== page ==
By morecowbell24 13 Comments
Every year I play a lot of old games. We all got backlogs, I have one too and I'm constantly scooping up old games I've always wanted to play to add to it. In fact, I probably fall further behind on my backlog every year. There are simply too many old games, but these, in no real order, are the ones I enjoyed, really enjoyed didn't enjoy, sort of enjoyed and almost enjoyed this... last year.
These are the ones I enjoyed, sort of enjoyed or almost enjoyed.
I’ve played a good deal of Mortal Kombat before. It might even be my favorite fighting game series. I’d not ever tried to actually beat them though, until this year. The fights are downright cheap especially towards the end of the ladder, but I’m happy to say I got through them all. Kintaro, Motaro, Goro, Shang Tsung and even Shao Khan just weren’t quite bullshit enough to stop me.
Cheap hell shooter thrills are abundant in Metal Slug. The action is relentless and the plots of each game become more and more ridiculous in a fun, silly way. The animation and look still holds up. They seem like they were probably difficult games, but the Steam versions of each are easy to complete in a half-hour to an hour. They didn’t really leave much of an impression, but I had a decent enough time spent with them.
Wave Race 64 
I probably would’ve adored Wave Race 64 had I played it with my friends back when it was released. It’s got a unique feel to it as far as racers go, and I had a good enough time plowing through all the circuits by myself. I wouldn’t call myself a hardcore racing game fan, but I do enjoy a less conventional racer from time to time. Wave Race is exactly that.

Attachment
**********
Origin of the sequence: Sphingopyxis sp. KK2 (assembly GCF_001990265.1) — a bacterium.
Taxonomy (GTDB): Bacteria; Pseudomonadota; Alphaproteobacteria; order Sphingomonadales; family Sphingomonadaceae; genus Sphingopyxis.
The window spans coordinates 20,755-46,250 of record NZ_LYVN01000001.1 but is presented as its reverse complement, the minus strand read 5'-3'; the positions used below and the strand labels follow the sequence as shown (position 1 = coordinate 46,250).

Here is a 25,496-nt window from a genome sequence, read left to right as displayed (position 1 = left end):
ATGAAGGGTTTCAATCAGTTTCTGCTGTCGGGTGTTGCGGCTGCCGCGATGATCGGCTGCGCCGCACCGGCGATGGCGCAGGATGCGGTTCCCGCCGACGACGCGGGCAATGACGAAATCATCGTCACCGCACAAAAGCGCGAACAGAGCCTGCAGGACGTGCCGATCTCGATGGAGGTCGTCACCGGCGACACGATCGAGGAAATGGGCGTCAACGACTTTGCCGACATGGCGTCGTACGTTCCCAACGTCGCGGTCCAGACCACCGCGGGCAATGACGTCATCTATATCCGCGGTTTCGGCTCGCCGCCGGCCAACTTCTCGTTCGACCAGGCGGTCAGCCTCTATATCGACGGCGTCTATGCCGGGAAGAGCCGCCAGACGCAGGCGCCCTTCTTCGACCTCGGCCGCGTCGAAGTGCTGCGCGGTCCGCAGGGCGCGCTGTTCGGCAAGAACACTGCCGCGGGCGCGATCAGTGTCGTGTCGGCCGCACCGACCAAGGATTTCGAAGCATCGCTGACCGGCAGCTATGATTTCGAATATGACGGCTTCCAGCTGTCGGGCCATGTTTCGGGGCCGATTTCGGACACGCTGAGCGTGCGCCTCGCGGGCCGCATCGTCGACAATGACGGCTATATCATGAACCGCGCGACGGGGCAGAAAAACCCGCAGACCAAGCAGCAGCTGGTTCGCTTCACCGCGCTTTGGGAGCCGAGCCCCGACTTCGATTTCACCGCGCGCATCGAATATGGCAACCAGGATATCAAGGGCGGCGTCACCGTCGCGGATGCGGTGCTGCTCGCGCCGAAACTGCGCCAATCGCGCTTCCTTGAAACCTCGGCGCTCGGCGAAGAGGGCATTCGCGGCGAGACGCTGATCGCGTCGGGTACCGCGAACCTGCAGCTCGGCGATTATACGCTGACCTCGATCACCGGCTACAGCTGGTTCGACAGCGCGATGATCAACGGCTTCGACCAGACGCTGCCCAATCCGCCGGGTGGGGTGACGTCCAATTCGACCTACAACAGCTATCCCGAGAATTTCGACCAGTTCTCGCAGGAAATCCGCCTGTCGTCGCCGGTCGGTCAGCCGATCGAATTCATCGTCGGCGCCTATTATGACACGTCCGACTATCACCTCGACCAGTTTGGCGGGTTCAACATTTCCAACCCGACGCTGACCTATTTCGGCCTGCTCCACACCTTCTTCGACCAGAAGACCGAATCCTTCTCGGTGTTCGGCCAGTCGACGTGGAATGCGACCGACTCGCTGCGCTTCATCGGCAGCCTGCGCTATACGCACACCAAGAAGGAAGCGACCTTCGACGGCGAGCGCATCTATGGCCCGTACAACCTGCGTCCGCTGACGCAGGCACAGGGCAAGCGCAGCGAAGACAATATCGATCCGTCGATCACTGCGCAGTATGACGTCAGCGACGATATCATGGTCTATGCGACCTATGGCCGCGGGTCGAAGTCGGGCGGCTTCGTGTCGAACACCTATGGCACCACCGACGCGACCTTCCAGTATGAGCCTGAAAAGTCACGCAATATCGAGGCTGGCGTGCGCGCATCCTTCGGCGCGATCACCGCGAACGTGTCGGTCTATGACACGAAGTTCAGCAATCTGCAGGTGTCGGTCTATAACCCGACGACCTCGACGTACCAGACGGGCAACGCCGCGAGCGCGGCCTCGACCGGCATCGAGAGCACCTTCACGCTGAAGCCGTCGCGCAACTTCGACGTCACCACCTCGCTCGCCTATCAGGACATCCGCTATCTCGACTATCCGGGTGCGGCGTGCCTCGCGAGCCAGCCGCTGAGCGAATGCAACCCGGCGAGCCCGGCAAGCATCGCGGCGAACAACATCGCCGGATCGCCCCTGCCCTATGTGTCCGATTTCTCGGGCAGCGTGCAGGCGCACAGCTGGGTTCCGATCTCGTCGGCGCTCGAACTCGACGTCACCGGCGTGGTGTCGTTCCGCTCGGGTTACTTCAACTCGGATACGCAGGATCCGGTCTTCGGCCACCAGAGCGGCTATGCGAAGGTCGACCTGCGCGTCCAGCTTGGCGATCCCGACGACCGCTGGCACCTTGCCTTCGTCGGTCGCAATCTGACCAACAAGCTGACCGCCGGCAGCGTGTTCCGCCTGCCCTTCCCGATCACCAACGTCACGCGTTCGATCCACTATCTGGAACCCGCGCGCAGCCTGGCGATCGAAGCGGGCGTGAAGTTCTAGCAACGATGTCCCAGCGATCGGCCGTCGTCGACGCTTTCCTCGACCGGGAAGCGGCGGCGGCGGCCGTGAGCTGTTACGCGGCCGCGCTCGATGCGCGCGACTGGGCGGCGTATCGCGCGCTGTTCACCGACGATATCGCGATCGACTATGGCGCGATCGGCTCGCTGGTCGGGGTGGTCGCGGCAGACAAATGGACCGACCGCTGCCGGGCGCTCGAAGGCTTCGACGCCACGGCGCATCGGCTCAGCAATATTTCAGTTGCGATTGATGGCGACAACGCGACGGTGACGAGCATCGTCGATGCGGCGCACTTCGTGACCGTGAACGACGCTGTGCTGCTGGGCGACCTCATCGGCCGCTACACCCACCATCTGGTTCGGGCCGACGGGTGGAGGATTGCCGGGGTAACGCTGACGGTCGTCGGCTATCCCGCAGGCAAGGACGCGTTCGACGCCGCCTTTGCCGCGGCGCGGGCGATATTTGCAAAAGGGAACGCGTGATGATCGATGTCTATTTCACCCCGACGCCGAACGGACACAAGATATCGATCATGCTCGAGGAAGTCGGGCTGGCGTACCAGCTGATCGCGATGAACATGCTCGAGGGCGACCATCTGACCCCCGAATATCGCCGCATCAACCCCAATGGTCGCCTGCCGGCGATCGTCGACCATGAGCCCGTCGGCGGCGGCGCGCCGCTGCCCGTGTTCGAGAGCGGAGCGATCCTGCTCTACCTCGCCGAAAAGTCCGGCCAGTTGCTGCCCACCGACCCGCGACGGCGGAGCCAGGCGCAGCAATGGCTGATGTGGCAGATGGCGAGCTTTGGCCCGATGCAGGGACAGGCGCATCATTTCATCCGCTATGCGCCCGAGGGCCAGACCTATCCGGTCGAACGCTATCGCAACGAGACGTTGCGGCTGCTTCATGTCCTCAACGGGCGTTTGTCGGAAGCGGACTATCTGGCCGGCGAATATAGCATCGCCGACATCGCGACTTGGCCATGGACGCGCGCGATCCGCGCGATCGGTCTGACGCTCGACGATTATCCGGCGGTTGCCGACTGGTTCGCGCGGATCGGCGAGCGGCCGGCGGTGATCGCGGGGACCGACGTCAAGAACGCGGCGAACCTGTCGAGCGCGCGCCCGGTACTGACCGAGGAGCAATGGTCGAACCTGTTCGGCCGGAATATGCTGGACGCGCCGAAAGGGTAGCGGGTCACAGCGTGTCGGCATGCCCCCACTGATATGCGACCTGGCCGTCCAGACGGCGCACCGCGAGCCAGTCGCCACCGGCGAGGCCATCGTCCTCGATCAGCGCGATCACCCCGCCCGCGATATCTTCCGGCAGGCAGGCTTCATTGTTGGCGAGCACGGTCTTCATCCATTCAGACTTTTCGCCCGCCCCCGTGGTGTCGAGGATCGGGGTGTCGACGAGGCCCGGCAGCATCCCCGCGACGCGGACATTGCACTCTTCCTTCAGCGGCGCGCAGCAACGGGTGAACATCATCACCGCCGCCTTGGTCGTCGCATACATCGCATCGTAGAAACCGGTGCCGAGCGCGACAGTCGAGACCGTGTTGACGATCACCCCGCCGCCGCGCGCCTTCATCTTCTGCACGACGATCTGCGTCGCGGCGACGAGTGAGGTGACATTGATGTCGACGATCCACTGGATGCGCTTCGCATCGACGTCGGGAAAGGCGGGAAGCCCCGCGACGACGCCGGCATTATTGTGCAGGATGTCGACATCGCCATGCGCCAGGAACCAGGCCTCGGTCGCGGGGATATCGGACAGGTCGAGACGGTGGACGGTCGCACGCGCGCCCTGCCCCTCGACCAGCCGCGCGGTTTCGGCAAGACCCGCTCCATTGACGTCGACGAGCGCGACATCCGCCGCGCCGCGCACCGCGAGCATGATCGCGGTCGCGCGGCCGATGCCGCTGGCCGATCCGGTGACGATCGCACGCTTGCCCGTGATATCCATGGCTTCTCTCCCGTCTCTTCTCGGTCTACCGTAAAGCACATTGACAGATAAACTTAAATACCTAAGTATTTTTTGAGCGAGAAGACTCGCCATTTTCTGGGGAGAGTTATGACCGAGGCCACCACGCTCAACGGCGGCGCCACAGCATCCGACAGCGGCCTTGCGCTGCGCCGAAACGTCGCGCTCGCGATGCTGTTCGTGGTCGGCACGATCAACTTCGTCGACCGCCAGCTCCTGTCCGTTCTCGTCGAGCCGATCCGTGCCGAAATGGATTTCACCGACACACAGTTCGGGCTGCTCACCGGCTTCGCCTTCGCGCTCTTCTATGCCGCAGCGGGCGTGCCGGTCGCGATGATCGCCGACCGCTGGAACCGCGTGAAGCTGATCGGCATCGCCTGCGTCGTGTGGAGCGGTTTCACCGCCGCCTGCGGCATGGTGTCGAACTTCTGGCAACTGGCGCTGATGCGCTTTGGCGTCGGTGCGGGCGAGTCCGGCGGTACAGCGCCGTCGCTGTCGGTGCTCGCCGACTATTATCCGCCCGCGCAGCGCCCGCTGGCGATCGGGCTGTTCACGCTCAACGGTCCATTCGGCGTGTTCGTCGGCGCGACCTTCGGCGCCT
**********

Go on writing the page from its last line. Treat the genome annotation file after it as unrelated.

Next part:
Beyond Oasis 
Beyond Oasis is the Sega Genesis’ attempt at a Zelda game. Honestly, I wouldn’t be surprised if there were Sega fans still out there that swear that Beyond Oasis is better than A Link to the Past, they’d be wrong, but that’s because A Link to the Past is pretty outstanding and not because Beyond Oasis is bad. Actually, it’s quite good.
Tron 2.0 
I honestly haven’t seen either Tron movie. My only experience with Tron up until playing this are the arcade games Tron and Discs of Tron. While I don’t have great endearment to either of those games, I really appreciated how Monolith took the license, and at least to my uninitiated eye, ran with it. It’s not the most impressive game, but at least it’s not just another shooter.
Star Wars: Republic Commando 
Speaking of just another shooter… This game isn’t horrendous, but I didn’t get the same level enjoyment from it that I got out of most of the games even on this middling list. It’s an okay game, but my only thought while playing it was how much better it should be. (my review)
Tribes: Vengeance